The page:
Senior Project Abstracts – 2019


Public Opinion in the case of Syrian Refugees: A Comparative Case Study of Germany and France

Thea Gamboa, 2019

The Syrian Refugee Crisis affected Europe in a big way in 2015. Many Syrians were trying to go from Turkey into Europe in order to have a better life. This paper tries to unveil why Germany welcomed more Syrian refugees in than France did. It tries to answer the question; What role did public opinion play in France and Germany’s policy to take in Syrian Refugees? I do this by primarily looking at public opinion and how it can affect a country. I also look at the different governments in Germany and France and how they responded to this crisis. Germany and France were also a different stages at the time of the refugee crisis, therefore they were capable of doing different things. France was going through an election, whereas Germany seemed to be going through a prosperous time. This paper also looks at the rise of far-right sentiments in relation with immigration and why this occurs and how it affects policy. These sentiments occurred in both France and Germany at the time. Integration and security were also major components to public opinion. In Germany, it was important that immigrants integrated into society. In France, there was a lot of fear for security because of terrorist attacks that had happened in 2015.

Major track: Europe

Additional major: French

Project Advisor: Shanna Kirschner

Language Advisor: Laura Reeck (French)

“No Me Gustan Los Moros”: Racism and Xenophobia in Spain

Camila Gomez, 2019

This research seeks to understand the complexity and urgency of racist and xenophobic sentiment in Spain, which is unlike elsewhere in Europe. By interrogating its origins, assessing its evolution, and articulating the potential consequences of its proliferation, this research reveals how Spain conceptualizes race and migration in particular ways and has reacted to global political events, such as the Syrian refugee crisis, in particular ways. This investigation is carried out, in part, through the research and advocacy of SOS Racismo, anti-racist non-profit organization. Spanish history and political circumstances have made it an exceptional case for studying these issues, while its geographical positioning on the European Union’s external border with Africa emphasizes the direct relationship between Spain’s political climate and the well-being of the continent. Where Spain is unexceptional, however, is in the political realm; we are witnessing the rise of ultra-right, xenophobic, nationalist parties across the EU, not only Spain, which threaten the very integrity of the Union. As political instability mounts, and the stakes continue to grow, this research seeks to determine what insight can be gleaned from the Spanish example, and, by according racism and xenophobia the attention they deserve, safeguard the future of Spain and the EU.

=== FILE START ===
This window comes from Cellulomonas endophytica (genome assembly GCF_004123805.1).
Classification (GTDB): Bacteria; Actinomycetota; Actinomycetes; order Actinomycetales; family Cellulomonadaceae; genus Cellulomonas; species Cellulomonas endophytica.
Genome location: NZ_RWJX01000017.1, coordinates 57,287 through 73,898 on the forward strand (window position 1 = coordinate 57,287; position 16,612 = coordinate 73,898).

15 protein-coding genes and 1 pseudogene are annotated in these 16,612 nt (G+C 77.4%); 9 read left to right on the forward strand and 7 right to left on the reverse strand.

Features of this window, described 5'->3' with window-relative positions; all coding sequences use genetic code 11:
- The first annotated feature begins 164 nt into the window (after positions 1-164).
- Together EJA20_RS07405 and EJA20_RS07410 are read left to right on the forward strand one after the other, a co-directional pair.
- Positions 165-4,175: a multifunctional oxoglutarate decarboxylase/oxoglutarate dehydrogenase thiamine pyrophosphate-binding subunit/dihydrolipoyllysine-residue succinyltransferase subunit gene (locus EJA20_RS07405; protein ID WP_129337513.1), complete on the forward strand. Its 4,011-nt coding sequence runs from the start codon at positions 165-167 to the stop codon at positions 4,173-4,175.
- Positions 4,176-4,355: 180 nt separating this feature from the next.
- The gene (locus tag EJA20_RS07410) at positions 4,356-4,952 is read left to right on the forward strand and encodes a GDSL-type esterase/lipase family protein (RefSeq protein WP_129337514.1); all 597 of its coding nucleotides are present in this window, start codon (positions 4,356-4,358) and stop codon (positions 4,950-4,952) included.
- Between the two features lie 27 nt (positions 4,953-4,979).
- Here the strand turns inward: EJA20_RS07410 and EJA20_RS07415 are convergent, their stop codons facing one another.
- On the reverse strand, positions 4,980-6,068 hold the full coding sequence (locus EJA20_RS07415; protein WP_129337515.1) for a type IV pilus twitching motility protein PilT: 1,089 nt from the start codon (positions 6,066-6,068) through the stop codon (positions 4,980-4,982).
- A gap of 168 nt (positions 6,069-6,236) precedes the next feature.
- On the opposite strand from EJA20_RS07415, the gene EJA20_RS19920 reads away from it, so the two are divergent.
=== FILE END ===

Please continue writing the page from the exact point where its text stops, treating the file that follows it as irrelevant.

Major track: Europe

Project Advisor: Brian Miller

Language Advisor: Teresa Herrera (Spanish)

Lost in Translation: The Global, National, Institutional, and Individual Barriers Limiting Participation in the Erasmus Program

Abigail Johnson, 2019

The European Union’s (EU) Erasmus Program is one of the most successful study abroad initiatives in higher education, aiding nearly four million students to spend part of their tertiary studies in another European university over the course of 31 years. Nevertheless, despite strong support from politicians and participants, the program has never reached its initial goal of a 10% participation rate among European students. This project analyzes three “levels” of potential hindrances on Erasmus in order to discover why this participation rate has never been achieved: the macro level examines the sway of global trends in higher education and the central role of the EU; the “meso,” or middle level, explores the impact of national governments, Erasmus+ national agencies, and universities; the micro level investigates the influence of individual factors such as finances, education level, and personal demographics. The results of these three analyses demonstrate that the Erasmus program is encumbered by ideological struggles, extensive decentralization, and a lack of financial and administrative support for its participants among others. Furthermore, Erasmus appears to be getting lost within the expanding scope of the EU’s education initiatives despite the powerful impact of academic exchanges and the historical influence of the program.

Major track: Europe

Project Advisor: Laura Reeck

Language Advisor: Laura Reeck (French)